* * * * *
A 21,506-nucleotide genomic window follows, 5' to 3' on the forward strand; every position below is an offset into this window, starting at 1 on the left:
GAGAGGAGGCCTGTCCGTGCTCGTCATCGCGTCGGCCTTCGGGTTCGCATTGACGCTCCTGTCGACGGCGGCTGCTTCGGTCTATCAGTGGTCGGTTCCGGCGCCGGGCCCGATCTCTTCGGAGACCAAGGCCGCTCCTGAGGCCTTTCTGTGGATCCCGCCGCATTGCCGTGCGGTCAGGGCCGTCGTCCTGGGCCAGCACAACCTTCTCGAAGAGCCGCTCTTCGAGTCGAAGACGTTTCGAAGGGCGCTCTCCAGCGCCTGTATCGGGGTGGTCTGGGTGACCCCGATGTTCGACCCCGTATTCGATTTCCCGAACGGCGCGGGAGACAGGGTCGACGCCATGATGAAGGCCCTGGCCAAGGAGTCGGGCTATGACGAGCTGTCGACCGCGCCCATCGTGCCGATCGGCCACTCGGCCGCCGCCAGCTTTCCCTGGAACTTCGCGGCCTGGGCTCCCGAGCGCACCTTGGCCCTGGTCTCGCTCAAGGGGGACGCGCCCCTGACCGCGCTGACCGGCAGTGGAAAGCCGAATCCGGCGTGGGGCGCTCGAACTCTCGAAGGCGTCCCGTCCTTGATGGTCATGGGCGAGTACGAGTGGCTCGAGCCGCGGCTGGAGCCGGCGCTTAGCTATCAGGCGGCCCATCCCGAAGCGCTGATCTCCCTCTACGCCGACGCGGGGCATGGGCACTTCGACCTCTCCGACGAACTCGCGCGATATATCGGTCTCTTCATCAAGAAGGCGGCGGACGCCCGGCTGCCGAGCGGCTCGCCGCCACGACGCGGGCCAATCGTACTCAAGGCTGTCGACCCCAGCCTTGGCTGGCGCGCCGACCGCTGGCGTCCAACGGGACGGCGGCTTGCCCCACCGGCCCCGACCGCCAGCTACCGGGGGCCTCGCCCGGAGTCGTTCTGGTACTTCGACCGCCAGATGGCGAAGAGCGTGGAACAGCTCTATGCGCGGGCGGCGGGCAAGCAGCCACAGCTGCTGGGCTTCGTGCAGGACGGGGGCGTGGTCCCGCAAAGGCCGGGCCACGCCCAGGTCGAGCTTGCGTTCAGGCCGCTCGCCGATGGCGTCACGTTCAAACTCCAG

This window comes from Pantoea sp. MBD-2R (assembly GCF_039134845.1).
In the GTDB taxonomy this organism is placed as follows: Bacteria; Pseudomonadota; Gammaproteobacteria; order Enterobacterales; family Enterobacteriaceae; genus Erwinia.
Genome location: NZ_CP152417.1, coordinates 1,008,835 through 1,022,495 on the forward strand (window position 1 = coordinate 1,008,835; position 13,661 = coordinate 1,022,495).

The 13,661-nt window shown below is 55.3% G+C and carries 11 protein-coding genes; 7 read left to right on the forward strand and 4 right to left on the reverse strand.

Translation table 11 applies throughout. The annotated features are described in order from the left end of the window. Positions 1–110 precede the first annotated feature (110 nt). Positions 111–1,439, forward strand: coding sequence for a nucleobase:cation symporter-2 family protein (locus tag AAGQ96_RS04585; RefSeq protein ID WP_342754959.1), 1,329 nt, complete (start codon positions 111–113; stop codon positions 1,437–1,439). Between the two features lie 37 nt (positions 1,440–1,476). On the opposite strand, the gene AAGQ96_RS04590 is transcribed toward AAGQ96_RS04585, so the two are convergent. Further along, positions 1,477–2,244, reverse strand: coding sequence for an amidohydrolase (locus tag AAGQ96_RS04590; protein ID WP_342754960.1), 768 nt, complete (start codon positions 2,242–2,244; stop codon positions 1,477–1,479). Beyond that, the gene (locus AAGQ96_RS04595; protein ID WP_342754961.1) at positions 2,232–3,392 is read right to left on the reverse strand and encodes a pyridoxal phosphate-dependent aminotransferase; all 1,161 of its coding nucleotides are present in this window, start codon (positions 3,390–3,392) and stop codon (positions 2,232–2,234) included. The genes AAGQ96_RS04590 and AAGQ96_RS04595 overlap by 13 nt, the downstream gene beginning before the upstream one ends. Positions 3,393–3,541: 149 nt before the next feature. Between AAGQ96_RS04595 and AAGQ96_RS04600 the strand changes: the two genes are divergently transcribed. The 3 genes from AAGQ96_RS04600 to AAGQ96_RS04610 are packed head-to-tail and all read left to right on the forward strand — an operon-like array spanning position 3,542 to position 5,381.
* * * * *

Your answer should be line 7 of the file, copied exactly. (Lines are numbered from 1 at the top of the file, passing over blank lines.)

Translation table 11 applies throughout. The annotated features are described in order from the left end of the window. Positions 1–110 precede the first annotated feature (110 nt). Positions 111–1,439, forward strand: coding sequence for a nucleobase:cation symporter-2 family protein (locus tag AAGQ96_RS04585; RefSeq protein ID WP_342754959.1), 1,329 nt, complete (start codon positions 111–113; stop codon positions 1,437–1,439). Between the two features lie 37 nt (positions 1,440–1,476). On the opposite strand, the gene AAGQ96_RS04590 is transcribed toward AAGQ96_RS04585, so the two are convergent. Further along, positions 1,477–2,244, reverse strand: coding sequence for an amidohydrolase (locus tag AAGQ96_RS04590; protein ID WP_342754960.1), 768 nt, complete (start codon positions 2,242–2,244; stop codon positions 1,477–1,479). Beyond that, the gene (locus AAGQ96_RS04595; protein ID WP_342754961.1) at positions 2,232–3,392 is read right to left on the reverse strand and encodes a pyridoxal phosphate-dependent aminotransferase; all 1,161 of its coding nucleotides are present in this window, start codon (positions 3,390–3,392) and stop codon (positions 2,232–2,234) included. The genes AAGQ96_RS04590 and AAGQ96_RS04595 overlap by 13 nt, the downstream gene beginning before the upstream one ends. Positions 3,393–3,541: 149 nt before the next feature. Between AAGQ96_RS04595 and AAGQ96_RS04600 the strand changes: the two genes are divergently transcribed. The 3 genes from AAGQ96_RS04600 to AAGQ96_RS04610 are packed head-to-tail and all read left to right on the forward strand — an operon-like array spanning position 3,542 to position 5,381.